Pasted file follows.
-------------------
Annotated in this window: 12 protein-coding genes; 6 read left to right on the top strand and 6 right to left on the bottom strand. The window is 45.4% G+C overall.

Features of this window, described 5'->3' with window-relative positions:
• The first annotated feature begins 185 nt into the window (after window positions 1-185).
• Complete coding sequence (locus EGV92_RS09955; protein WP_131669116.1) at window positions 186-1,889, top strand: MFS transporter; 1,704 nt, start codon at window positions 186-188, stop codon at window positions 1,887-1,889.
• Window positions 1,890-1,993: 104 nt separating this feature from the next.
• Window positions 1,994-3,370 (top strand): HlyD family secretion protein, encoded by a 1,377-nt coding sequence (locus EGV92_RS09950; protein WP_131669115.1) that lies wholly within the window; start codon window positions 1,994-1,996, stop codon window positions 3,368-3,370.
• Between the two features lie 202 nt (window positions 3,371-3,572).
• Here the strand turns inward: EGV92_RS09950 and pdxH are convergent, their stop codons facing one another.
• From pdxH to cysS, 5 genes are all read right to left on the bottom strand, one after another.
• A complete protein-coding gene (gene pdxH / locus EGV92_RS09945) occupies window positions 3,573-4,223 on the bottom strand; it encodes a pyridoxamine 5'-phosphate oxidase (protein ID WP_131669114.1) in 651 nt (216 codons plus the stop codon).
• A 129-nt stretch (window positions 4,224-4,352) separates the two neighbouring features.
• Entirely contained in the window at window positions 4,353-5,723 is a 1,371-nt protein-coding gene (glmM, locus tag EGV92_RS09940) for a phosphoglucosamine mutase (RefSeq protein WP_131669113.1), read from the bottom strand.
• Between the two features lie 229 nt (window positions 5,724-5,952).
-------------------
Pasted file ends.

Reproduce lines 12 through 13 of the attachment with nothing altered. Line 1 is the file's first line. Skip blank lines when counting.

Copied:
• Entirely contained in the window at window positions 4,353-5,723 is a 1,371-nt protein-coding gene (glmM, locus tag EGV92_RS09940) for a phosphoglucosamine mutase (RefSeq protein WP_131669113.1), read from the bottom strand.
• Between the two features lie 229 nt (window positions 5,724-5,952).